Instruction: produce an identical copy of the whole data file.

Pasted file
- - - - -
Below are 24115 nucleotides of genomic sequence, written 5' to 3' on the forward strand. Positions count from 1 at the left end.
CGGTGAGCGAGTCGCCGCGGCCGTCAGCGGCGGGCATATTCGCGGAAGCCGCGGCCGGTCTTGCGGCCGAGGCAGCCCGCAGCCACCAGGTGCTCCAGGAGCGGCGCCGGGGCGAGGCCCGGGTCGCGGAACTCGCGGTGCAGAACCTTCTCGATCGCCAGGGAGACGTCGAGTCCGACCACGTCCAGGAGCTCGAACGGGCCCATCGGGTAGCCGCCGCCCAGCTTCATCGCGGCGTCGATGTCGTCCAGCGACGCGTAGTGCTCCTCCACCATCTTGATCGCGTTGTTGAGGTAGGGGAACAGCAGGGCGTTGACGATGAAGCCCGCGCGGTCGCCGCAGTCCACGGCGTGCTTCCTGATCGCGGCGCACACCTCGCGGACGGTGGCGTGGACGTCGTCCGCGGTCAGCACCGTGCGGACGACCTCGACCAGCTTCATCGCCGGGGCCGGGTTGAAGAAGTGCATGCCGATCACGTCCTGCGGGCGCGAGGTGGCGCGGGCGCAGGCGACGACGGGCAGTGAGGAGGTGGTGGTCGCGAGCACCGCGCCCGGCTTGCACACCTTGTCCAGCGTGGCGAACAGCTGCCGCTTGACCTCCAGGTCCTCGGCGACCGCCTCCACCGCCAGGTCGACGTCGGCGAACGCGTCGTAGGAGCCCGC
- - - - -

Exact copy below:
Below are 24115 nucleotides of genomic sequence, written 5' to 3' on the forward strand. Positions count from 1 at the left end.
CGGTGAGCGAGTCGCCGCGGCCGTCAGCGGCGGGCATATTCGCGGAAGCCGCGGCCGGTCTTGCGGCCGAGGCAGCCCGCAGCCACCAGGTGCTCCAGGAGCGGCGCCGGGGCGAGGCCCGGGTCGCGGAACTCGCGGTGCAGAACCTTCTCGATCGCCAGGGAGACGTCGAGTCCGACCACGTCCAGGAGCTCGAACGGGCCCATCGGGTAGCCGCCGCCCAGCTTCATCGCGGCGTCGATGTCGTCCAGCGACGCGTAGTGCTCCTCCACCATCTTGATCGCGTTGTTGAGGTAGGGGAACAGCAGGGCGTTGACGATGAAGCCCGCGCGGTCGCCGCAGTCCACGGCGTGCTTCCTGATCGCGGCGCACACCTCGCGGACGGTGGCGTGGACGTCGTCCGCGGTCAGCACCGTGCGGACGACCTCGACCAGCTTCATCGCCGGGGCCGGGTTGAAGAAGTGCATGCCGATCACGTCCTGCGGGCGCGAGGTGGCGCGGGCGCAGGCGACGACGGGCAGTGAGGAGGTGGTGGTCGCGAGCACCGCGCCCGGCTTGCACACCTTGTCCAGCGTGGCGAACAGCTGCCGCTTGACCTCCAGGTCCTCGGCGACCGCCTCCACCGCCAGGTCGACGTCGGCGAACGCGTCGTAGGAGCCCGC